The priory’s treasure is its windows. It has the largest collection of fifteenth century glass in England which means that the parliamentarians didn’t get there during the English Civil War. It also means that although the parishioners of Great Malvern were able to buy the priory for £20 they were unable to remove the coloured glass and replace it with plain Protestant panes in later years.
I was told that the glazing of the East Window began in 1430 and although the pieces of glass no longer tell a story because of the impact of time and ivy the panes are still medieval having been moved around from other locations within the church. Wells suggests that the window was originally given by Richard Beauchamp, earl of Warwick and his wife Isabel Despenser because of the roses and circle stars that appear there and which also feature on their coat of arms.
Looking to the west, the arms of Richard III, then Duke of Gloucester can be found. This was probably moved from the West Window which was originally donated by him and his wife Anne Neville. Her coat of arms can be found in the western choir aisle in the so-called museum window which is largely plain with sections of medieval glass being inset there. The heads of two bear supporters – referencing the bear and ragged staff can be seen. The West Window told of the Day of Judgement. Depending upon your viewpoint of Richard III there may well be some irony in his donation and the fact that of all the windows this was the one which survived least well into the modern era.
The west window of the transept is known as the Magnificat Window and was donated by Henry VII. I shall do a separate post on that as it contains images of Henry, Prince Arthur and some of his leading henchmen.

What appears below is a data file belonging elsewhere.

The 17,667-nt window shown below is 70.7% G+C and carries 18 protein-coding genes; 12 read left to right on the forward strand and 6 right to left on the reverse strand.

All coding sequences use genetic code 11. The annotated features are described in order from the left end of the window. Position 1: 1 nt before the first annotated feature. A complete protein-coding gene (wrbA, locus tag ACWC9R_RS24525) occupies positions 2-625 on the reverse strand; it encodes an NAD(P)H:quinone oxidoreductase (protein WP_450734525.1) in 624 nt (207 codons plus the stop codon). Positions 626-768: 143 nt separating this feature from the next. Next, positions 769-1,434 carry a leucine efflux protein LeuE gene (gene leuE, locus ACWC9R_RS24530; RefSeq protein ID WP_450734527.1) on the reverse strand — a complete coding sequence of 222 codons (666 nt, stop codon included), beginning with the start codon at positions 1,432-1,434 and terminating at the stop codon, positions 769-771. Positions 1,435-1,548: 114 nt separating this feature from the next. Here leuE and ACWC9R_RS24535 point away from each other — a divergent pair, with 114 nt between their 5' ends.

However, in Queen Anne’s Chapel a treat awaits. Most stained glass involves a crick in the neck but here the windows are substantially lower so the glass is much closer. The crucifixion window is Victorian but the rest of the glass is medieval. One window tells the story of the Creation, another the stories of Noah and Abraham whilst the third relates the stories of Isaac, Joseph and Moses. It is a reminder that in an age where most people lived in small dark buildings that churches were full of light and colour. It is also a reminder that the word of God came not only from the priest but from the pictures that surrounded the congregation.
The tradition of donors, some of whom are pictured above, giving windows continued in Great Malvern Church through the Victorian era with Princess Charlotte, the only child of George IV who died in childbirth, donating a window amongst others. The Friends of Malvern Priory donated the Tom Denny windows which celebrate the millennium. They can be found in the north choir. Their theme is psalm 36. Denny has used the Malvern hills as part of his inspiration as well as colours which echo the medieval windows. Denny was also commissioned in Leicester for the Richard III memorial windows. Once seen, his style is instantly recognisable.
Wells, Katherine. (2013). A Tour of the Stained Glass of Great Malvern Priory. The Friends of Malvern Priory.